Where did Pillar Talk come from? Where it went to might be as much to the point. The chaos and carnage which has overtaken Syria since I wrote the play seemed to invalidate my portrait of Simeon sitting, for the most part, quietly on top of his pillar. I sought out a copy of a play about the saint I faintly remembered being done at my school by some other boys. I thought perhaps it might furnish me with a part. I’ve described what I do remember of the 1951 or 2 school production, my reactions on reading the script, and the idea that I might go one better, and one better again in the audio version, in the new introduction to the CD. In a way, mine is an impossible premise – no pilgrim actually visits Simeon. We seem to spend a day with him, fifty feet high. Audio has the best scenery, though entirely dependent on the imaginative capacity of each listener. It is to be hoped that the result transcends the mere attempt to write an effective part for myself, and doesn’t suffer from owing very little to the actual nature of the outlandish historical figure we glimpse through the scant accounts of his life. I had fun adapting it to audio; it seems to me, dare I say, to take to the air rather well.
You have lots of audiobooks on the Brainfood website. Which one is the most memorable and which one was the most enjoyable? What is your favourite audiobook?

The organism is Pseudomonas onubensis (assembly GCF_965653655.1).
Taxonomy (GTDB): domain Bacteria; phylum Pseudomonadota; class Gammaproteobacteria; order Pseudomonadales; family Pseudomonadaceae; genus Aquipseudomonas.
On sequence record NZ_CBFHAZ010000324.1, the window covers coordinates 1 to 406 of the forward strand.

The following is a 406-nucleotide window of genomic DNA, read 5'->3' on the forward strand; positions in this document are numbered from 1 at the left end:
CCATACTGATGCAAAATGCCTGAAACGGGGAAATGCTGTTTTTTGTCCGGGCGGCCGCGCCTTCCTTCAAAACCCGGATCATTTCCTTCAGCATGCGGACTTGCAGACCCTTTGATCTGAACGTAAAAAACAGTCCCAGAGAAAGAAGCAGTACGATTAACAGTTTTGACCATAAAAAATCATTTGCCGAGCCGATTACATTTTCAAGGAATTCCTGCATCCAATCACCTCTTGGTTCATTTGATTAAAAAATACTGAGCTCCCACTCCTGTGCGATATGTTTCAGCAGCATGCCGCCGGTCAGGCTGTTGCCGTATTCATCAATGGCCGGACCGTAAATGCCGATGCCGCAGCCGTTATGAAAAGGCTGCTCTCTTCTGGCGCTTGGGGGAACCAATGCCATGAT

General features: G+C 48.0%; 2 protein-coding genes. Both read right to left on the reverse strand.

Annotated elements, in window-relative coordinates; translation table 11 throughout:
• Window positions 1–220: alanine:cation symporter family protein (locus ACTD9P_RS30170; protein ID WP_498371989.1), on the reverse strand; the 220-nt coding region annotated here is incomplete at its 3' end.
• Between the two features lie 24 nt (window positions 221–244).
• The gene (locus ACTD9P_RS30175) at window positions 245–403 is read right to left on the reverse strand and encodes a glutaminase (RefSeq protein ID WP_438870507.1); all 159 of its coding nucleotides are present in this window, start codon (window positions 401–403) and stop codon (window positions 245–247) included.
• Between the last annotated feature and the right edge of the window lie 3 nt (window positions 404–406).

Well I don’t do favourites really but I do like listening to books being read on the radio, BBC radio. Talking of the BBC, they made a recording of not a book but a play, Rosencrantz and Guildenstern Are Dead, back in the day. It wasn’t the original cast – I’d left the company by then – but there was an issue of the cassette, which you can’t get for love nor money now, I understand. However, if you are a certain documented person that can go to the British Library, and look into their archives, you can hear one better than that; you can hear a live recording of Rosencrantz and Guildenstern Are Dead from the stage of the Old Vic theatre in 1967. You can hear the traffic faintly through the dock doors. You can hear the audience laugh – ah! that’s music for my ears of course – and you can hear the sound of the electric curtain. Do any of you remember that electric curtain, going up in the dark. Yes, that’s a particularly fond memory.